Australian Biological Resources Study

Australian Faunal Directory


Regional Maps


Compiler and date details

October 2010 - Dr G. Cassis, University of New South Wales, Sydney, New South Wales


The Pleidae, or pygmy backswimmers, are a family of truly aquatic, nepomorphan bugs, comprising three genera and 38 species (Slater 1982; Zoological Record 1980–1994; Henry 2009; Polhemus, J.T. pers. comm.). They are cosmopolitan and are most diverse in the tropics.

Pleids are very small, ranging in length from 2 to 3 mm. They are coleopteriform, ovoid, strongly convex and tapered caudally. They are generally pale in colour. The head is hypognathous. The eyes are large and ocelli are absent. The antennae are 3-segmented and not visible from above. The labium is 4-segmented and awl-shaped. The pronotum is large, quadrate, and either punctate or reticulate. The scutellum is triangular. The forewings are uniform, without a differentiated membrane, and fit closely over the abdomen. The hind wings are often shortened. The larvae have dorsal abdominal glands between terga III and IV. The metathoracic glands are sac-like and have a single midventral opening (Aldrich 1988). The coxae are open and pagiopodous. The hind legs are characterised by long hairs adapted for swimming. The tarsi are 3-segmented and the hind pretarsus has two claws (Slater 1982).

Pleids are predaceous and feed on mosquito larvae and other invertebrates, such as ostracods and Daphnia Müller species (Polhemus 1988). Pleids are usually found in quiet waters. Like notonectids, pleids swim upside down in a rowing manner. Carver et al. (1991) report that they are poor swimmers, preferring to walk on or through thick submerged vegetation. Australian pleids are most common in swamps and lakes.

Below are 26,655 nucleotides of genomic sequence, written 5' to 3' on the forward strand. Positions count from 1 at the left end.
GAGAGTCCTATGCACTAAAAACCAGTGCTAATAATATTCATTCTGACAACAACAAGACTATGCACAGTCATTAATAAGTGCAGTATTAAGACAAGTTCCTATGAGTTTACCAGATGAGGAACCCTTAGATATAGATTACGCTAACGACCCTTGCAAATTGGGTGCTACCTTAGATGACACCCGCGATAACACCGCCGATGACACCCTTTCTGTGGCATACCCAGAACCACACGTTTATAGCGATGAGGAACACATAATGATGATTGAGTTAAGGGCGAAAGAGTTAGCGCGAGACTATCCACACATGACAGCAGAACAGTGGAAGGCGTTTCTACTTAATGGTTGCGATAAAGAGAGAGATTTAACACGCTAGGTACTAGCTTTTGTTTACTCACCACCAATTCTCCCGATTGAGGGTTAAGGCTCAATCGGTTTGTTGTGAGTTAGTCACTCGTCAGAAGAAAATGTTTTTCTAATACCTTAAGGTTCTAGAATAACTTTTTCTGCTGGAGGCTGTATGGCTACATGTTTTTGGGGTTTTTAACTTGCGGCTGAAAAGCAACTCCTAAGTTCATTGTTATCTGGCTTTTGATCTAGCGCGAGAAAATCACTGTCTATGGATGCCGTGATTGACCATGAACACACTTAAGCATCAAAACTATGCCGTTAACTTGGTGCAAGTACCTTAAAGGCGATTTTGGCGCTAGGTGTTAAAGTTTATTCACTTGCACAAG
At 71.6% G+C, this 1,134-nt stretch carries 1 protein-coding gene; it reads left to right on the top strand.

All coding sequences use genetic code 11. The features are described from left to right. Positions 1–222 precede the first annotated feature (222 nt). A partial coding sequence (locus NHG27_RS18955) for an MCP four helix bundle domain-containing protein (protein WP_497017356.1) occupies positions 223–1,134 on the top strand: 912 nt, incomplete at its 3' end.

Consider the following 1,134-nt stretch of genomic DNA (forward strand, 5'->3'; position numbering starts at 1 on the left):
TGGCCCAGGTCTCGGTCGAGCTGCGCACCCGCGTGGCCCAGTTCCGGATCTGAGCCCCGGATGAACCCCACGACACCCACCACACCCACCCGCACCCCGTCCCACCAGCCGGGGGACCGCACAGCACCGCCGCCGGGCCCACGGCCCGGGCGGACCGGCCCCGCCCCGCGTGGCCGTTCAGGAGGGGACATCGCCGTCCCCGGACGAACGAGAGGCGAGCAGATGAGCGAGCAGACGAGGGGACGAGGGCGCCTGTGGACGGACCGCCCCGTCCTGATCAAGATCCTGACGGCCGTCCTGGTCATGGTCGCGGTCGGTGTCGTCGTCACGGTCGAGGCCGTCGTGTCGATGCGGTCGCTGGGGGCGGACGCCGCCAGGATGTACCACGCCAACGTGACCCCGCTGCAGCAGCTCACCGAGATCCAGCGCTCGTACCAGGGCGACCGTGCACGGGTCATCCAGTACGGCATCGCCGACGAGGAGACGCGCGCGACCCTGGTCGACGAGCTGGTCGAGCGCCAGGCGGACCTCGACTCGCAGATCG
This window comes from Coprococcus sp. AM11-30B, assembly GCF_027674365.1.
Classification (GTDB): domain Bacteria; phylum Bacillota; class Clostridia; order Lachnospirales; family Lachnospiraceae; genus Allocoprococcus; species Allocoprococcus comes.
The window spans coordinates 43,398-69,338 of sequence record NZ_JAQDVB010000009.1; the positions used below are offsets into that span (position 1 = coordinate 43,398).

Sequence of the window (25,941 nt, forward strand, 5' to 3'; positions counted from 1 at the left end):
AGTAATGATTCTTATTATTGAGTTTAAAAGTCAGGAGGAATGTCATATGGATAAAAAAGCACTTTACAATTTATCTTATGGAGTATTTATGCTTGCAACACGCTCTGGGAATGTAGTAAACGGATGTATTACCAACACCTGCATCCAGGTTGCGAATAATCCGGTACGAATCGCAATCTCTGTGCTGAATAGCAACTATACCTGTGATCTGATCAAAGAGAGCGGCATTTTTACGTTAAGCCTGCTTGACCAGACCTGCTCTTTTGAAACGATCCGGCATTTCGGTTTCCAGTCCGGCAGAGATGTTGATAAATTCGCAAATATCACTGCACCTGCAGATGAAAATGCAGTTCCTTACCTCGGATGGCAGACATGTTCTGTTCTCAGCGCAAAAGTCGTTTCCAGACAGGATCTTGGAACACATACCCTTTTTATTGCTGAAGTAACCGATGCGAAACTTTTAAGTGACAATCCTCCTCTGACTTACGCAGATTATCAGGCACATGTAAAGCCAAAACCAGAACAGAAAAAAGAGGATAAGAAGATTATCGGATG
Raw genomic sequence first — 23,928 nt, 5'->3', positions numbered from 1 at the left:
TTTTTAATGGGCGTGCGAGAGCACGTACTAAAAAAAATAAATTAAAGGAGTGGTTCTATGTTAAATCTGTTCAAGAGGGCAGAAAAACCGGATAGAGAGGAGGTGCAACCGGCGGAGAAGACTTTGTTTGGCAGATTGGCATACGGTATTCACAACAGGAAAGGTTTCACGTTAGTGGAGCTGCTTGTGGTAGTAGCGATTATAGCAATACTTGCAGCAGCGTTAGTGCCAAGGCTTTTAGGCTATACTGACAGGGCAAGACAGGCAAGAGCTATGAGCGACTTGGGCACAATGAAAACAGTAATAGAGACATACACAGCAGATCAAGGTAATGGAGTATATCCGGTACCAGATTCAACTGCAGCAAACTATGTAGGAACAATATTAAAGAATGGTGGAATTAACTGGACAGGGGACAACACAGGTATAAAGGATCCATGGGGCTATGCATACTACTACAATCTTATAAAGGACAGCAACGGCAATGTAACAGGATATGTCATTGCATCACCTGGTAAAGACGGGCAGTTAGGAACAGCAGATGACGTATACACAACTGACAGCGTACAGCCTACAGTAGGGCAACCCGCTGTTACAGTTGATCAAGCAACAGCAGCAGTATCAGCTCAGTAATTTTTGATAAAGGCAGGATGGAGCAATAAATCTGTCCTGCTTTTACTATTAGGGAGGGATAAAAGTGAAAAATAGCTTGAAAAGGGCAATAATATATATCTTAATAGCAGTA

Esaki & China (1927) first recognised pleids as a family and allied them with the Helotrephidae. Schuh (1986) and Carver et al. (1991) placed them in the Notonectoidea, which is followed in the Catalogue. Alternatively, Štys & Jansson (1988) placed the Pleidae, together with Helotrephidae, in the superfamily Pleoidea. Rieger (1976), in his phylogenetic analysis of the Nepomorpha, considered the Pleidae and Helotrephidae to be the most apomorphic nepomorphans. Lundblad (1933) reviewed the Pleidae and described one new Australian species. Drake & Chapman (1953) gave an account of the Western Hemisphere species and Polhemus (1984) updated the North American fauna, cataloguing it in a subsequent work (Polhemus 1988).

Carver et al. (1991) listed Australian pleids as belonging to the genus Plea. Štys & Jansson (1988), however, listed this genus as restricted to the Palaearctic Region. In Cassis & Gross (1995) the three species that occur in Australia are referred to Paraplea Esaki & China. P. brunni (Kirkaldy) is widely distributed in Australia, P. halei (Lundblad) is a temperate species known from Victoria and Tasmania, and P. liturata (Fieber) is a tropical species known from the Northern Territory, Java and New Caledonia. Andersen & Weir (2004b) provided a key for the Australian pleids.